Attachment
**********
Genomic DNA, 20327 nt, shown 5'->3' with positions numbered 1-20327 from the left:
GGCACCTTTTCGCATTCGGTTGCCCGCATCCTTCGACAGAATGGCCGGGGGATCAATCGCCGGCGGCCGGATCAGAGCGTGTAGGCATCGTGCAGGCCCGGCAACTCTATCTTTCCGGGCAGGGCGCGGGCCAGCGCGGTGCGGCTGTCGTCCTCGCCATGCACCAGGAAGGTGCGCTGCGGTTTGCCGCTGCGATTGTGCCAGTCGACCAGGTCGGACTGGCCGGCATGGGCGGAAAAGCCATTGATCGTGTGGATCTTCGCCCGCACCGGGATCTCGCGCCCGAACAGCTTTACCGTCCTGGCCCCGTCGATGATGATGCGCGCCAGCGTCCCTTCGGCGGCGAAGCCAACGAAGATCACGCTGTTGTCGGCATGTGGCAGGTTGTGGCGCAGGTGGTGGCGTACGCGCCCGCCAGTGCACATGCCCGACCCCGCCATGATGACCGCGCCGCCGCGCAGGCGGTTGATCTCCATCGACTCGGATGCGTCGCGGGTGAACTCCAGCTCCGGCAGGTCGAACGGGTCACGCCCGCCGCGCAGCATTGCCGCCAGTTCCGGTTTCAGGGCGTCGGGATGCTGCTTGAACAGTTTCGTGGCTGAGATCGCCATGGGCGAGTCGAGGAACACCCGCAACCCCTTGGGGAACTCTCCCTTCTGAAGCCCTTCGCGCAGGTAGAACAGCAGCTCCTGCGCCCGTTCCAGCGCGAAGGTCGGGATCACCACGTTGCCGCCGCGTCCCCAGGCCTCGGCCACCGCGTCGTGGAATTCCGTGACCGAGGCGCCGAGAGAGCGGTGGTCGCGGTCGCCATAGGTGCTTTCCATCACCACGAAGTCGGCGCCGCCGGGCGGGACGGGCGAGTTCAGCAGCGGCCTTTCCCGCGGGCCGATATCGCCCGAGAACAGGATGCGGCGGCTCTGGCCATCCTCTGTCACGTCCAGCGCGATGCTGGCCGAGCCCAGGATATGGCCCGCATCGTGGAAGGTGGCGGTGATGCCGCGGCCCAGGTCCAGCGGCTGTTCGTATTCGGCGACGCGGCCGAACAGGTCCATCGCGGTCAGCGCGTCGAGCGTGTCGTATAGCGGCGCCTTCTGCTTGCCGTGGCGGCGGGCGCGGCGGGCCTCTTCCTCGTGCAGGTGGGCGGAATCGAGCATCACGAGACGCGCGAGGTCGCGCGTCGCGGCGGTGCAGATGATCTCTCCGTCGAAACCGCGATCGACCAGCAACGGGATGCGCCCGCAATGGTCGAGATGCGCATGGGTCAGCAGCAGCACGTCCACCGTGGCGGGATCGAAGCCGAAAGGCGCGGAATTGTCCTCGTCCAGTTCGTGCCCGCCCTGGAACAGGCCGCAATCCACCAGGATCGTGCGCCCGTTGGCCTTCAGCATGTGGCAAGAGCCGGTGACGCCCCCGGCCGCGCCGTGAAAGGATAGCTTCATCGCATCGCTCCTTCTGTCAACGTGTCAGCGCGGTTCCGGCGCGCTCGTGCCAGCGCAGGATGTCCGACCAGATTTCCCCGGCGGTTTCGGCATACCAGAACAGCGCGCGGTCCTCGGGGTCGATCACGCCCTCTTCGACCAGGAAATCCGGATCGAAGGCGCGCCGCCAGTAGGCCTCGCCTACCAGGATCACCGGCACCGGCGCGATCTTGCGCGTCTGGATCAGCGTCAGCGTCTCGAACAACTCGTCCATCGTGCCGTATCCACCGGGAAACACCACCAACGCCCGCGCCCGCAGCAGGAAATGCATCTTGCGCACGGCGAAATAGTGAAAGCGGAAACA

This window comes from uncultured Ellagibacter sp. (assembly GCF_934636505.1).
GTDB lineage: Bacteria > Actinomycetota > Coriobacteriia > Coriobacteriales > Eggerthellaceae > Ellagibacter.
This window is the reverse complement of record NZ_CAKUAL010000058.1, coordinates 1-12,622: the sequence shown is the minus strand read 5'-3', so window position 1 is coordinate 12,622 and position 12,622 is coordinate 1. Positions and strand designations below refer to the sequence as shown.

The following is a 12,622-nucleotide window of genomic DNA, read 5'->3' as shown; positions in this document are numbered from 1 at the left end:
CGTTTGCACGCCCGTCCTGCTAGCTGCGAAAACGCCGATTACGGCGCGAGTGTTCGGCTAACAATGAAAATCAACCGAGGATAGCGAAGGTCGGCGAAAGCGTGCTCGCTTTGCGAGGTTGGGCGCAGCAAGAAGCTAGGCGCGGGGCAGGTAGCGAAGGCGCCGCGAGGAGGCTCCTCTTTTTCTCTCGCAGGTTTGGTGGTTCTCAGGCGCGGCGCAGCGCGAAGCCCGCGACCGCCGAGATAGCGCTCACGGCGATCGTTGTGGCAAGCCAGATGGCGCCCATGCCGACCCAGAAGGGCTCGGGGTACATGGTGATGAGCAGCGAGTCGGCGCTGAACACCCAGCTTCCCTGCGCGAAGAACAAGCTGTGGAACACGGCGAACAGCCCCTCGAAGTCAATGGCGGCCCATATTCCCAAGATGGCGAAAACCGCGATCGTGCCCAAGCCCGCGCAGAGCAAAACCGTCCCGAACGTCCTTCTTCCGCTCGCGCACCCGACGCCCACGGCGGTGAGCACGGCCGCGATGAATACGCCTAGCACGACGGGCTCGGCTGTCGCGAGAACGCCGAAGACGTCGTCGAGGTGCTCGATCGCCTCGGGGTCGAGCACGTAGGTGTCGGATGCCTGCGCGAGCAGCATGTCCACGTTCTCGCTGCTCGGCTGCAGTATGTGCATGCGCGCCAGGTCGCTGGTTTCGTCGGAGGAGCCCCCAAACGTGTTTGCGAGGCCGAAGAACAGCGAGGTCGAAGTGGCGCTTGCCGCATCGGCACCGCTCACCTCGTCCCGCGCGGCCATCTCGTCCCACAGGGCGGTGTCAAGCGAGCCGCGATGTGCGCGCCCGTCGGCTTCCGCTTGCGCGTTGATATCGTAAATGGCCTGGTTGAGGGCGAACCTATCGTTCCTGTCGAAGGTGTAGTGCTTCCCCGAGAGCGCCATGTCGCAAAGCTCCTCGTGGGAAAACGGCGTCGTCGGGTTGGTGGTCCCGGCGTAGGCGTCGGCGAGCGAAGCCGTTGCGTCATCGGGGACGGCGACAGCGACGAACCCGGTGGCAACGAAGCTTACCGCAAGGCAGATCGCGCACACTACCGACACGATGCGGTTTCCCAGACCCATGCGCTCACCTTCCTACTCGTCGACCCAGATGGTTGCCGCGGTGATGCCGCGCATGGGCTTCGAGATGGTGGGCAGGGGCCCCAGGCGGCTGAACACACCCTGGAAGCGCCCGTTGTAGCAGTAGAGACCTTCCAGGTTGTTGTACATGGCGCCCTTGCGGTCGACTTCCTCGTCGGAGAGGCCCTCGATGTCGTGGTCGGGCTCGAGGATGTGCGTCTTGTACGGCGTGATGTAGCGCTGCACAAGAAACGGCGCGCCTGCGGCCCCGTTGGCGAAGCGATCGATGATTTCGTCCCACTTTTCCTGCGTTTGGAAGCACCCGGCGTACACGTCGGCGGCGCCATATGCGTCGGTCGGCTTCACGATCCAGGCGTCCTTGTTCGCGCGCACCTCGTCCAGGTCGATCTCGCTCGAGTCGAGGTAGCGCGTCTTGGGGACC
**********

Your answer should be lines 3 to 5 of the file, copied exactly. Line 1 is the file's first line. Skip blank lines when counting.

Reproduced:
This window comes from uncultured Ellagibacter sp. (assembly GCF_934636505.1).
GTDB lineage: Bacteria > Actinomycetota > Coriobacteriia > Coriobacteriales > Eggerthellaceae > Ellagibacter.
This window is the reverse complement of record NZ_CAKUAL010000058.1, coordinates 1-12,622: the sequence shown is the minus strand read 5'-3', so window position 1 is coordinate 12,622 and position 12,622 is coordinate 1. Positions and strand designations below refer to the sequence as shown.